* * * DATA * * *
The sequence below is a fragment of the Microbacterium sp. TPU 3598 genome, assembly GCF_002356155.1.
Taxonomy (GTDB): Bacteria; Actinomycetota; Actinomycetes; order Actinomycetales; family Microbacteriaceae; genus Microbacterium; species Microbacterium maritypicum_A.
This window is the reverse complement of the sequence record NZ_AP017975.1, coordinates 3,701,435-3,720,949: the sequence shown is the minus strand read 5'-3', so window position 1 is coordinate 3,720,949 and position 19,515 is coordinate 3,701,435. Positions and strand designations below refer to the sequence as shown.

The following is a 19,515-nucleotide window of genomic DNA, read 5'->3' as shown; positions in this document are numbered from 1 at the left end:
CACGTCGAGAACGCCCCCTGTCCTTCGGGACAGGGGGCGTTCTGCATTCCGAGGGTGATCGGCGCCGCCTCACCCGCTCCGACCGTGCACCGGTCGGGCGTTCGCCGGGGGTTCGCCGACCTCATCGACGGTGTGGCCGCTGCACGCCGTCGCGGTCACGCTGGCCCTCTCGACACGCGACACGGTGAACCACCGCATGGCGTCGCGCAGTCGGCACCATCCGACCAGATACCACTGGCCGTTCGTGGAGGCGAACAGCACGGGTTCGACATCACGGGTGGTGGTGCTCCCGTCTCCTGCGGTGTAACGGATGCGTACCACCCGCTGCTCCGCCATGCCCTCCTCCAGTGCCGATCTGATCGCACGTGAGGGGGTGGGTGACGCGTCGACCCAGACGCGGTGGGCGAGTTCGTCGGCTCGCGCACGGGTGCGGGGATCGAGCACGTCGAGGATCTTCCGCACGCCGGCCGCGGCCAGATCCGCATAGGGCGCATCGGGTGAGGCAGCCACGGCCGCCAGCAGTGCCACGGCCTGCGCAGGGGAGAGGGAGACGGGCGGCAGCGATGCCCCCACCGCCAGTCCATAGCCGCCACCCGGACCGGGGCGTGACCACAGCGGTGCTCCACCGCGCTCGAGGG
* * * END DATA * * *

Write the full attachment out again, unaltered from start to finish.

The sequence below is a fragment of the Microbacterium sp. TPU 3598 genome, assembly GCF_002356155.1.
Taxonomy (GTDB): Bacteria; Actinomycetota; Actinomycetes; order Actinomycetales; family Microbacteriaceae; genus Microbacterium; species Microbacterium maritypicum_A.
This window is the reverse complement of the sequence record NZ_AP017975.1, coordinates 3,701,435-3,720,949: the sequence shown is the minus strand read 5'-3', so window position 1 is coordinate 3,720,949 and position 19,515 is coordinate 3,701,435. Positions and strand designations below refer to the sequence as shown.

The following is a 19,515-nucleotide window of genomic DNA, read 5'->3' as shown; positions in this document are numbered from 1 at the left end:
CACGTCGAGAACGCCCCCTGTCCTTCGGGACAGGGGGCGTTCTGCATTCCGAGGGTGATCGGCGCCGCCTCACCCGCTCCGACCGTGCACCGGTCGGGCGTTCGCCGGGGGTTCGCCGACCTCATCGACGGTGTGGCCGCTGCACGCCGTCGCGGTCACGCTGGCCCTCTCGACACGCGACACGGTGAACCACCGCATGGCGTCGCGCAGTCGGCACCATCCGACCAGATACCACTGGCCGTTCGTGGAGGCGAACAGCACGGGTTCGACATCACGGGTGGTGGTGCTCCCGTCTCCTGCGGTGTAACGGATGCGTACCACCCGCTGCTCCGCCATGCCCTCCTCCAGTGCCGATCTGATCGCACGTGAGGGGGTGGGTGACGCGTCGACCCAGACGCGGTGGGCGAGTTCGTCGGCTCGCGCACGGGTGCGGGGATCGAGCACGTCGAGGATCTTCCGCACGCCGGCCGCGGCCAGATCCGCATAGGGCGCATCGGGTGAGGCAGCCACGGCCGCCAGCAGTGCCACGGCCTGCGCAGGGGAGAGGGAGACGGGCGGCAGCGATGCCCCCACCGCCAGTCCATAGCCGCCACCCGGACCGGGGCGTGACCACAGCGGTGCTCCACCGCGCTCGAGGG